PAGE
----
Political tension in Egypt in the aftermath of the revolution which began nearly two years ago, has hit tourism, led to high food prices, and caused an economic slowdown which is raising food security concerns.
In 2012, Egypt was the world’s largest wheat importer, shipping in 11.5 million tons, and highlighting the gap between official food sustainability goals and reality.
"There is an urgent need to increase wheat productivity," said Nagui Saeed, head of Egypt's Wheat Producers’ Association - not just to conserve foreign currency but also to cater for Egypt’s growing population, which has nearly doubled in the last 30 years to 83 million.
Egypt’s long-term food security faces a number of challenges: nearly 99 percent of the population live on about 4 percent of the land (adjacent to the River Nile where most of the fertile land is).
Arable land covers around 3 percent of the country, and is under threat from desertification, urbanization and salination, particularly north of the Aswan High Dam, leading to the loss of an estimated 11,736 hectares of agricultural land every year.
The grand dream has always been to transform little-used desert areas and expand out of the densely-populated Nile valley.
What happened to Mubarak’s Toshka project?
In the mid-1990s former leader Hosni Mubarak initiated the Toshka Project to cultivate 202,347 hectares of farmland in the western desert, irrigating it with water from nearby Lake Nasser, a vast man-made lake created by the construction of the Aswan High Dam on the Nile in the south.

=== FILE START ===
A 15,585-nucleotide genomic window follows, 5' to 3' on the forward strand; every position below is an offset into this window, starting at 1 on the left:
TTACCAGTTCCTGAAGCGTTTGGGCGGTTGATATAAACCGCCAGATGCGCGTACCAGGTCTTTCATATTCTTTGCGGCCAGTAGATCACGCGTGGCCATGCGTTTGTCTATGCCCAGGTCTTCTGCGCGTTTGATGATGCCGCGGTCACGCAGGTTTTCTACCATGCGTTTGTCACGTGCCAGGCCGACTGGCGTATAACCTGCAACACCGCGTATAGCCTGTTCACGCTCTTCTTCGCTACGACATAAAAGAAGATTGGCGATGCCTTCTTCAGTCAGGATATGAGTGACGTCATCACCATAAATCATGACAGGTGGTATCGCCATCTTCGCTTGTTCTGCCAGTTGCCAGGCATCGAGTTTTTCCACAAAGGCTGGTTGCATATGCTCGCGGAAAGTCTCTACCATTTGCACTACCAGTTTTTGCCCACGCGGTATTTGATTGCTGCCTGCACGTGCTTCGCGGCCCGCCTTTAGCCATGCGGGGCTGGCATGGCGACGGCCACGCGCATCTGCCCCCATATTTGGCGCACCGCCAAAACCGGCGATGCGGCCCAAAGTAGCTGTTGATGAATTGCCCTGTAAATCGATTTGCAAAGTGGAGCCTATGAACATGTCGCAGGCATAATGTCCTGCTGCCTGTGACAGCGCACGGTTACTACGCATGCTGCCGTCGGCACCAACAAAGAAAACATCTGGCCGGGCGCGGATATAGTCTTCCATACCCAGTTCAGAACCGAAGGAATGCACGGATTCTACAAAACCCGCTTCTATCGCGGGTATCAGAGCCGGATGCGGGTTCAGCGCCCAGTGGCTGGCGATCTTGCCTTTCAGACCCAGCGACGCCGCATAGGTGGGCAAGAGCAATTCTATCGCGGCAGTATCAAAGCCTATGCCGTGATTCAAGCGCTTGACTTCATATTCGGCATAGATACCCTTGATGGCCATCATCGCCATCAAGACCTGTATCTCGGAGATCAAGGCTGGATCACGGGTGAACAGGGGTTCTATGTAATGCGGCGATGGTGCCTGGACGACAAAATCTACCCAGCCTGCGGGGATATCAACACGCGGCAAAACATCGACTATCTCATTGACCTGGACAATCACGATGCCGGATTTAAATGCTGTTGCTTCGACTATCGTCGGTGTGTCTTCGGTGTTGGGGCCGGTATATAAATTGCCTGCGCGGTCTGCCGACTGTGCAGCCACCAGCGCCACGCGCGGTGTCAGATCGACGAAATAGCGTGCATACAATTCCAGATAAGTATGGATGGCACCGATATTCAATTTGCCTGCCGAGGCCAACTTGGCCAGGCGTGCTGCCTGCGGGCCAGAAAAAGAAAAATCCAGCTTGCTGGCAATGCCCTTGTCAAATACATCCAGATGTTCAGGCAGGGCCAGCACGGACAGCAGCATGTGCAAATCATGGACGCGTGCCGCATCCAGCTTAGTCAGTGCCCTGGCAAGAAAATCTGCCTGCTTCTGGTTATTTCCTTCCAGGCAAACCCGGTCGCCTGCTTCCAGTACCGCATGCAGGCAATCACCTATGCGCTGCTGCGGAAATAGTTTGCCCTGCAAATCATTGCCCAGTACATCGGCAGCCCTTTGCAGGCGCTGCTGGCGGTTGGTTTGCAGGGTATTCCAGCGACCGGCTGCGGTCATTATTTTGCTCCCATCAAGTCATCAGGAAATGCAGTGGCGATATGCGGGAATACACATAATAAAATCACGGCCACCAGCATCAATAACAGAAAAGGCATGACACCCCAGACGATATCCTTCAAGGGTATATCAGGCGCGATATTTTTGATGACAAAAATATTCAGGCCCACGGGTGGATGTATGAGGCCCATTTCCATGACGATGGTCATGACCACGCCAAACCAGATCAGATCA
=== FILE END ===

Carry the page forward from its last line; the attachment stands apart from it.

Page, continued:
Funding problems, mismanagement and wavering political support have hindered the large-scale project, which nevertheless still looms large in discussions on food self-sufficiency.
But in the current political instability, the dream of a single project turning vast tracts of desert into grain farms looks more like the pet-project of an authoritarian leader than the most pressing priority for the newly elected government.
The Muslim Brotherhood, to which President Mohamed Morsi belongs, opposes the scheme, but the wider policy idea of improving food security for a growing population remains part of state policy.
How can current farms be improved and expanded?
"There is determination at the national level to achieve self-sufficiency in wheat," Iman Sadek, a senior researcher from the Agricultural Research Academy (within the Ministry of Agriculture), and the head of the National Wheat Campaign (a project that aims to reduce Egypt's wheat production-consumption gap), told IRIN.
Using desert land seems a key part of the solution, she says.
"But we have to bear in mind that the variety of wheat that can be grown in the desert can be different from the one grown in the Nile valley or delta."
Away from mega-projects, some progress has been made, if slowly.
According to the Ministry of Agriculture, Egypt produced 8.7 million tons of wheat in 2012, 4 percent more than in the previous year, itself a good year.
"Productivity improvements can be done by both increasing the lands cultivated with wheat and also applying new technologies to raise the productivity of present fields", said Saeed of the Wheat Producers’ Association.
The total land area sown with wheat has increased to 1.2 million hectares in 2012, from 1.1 million hectares in 2011, according to Agriculture Minister Salah Abdel Mo'men.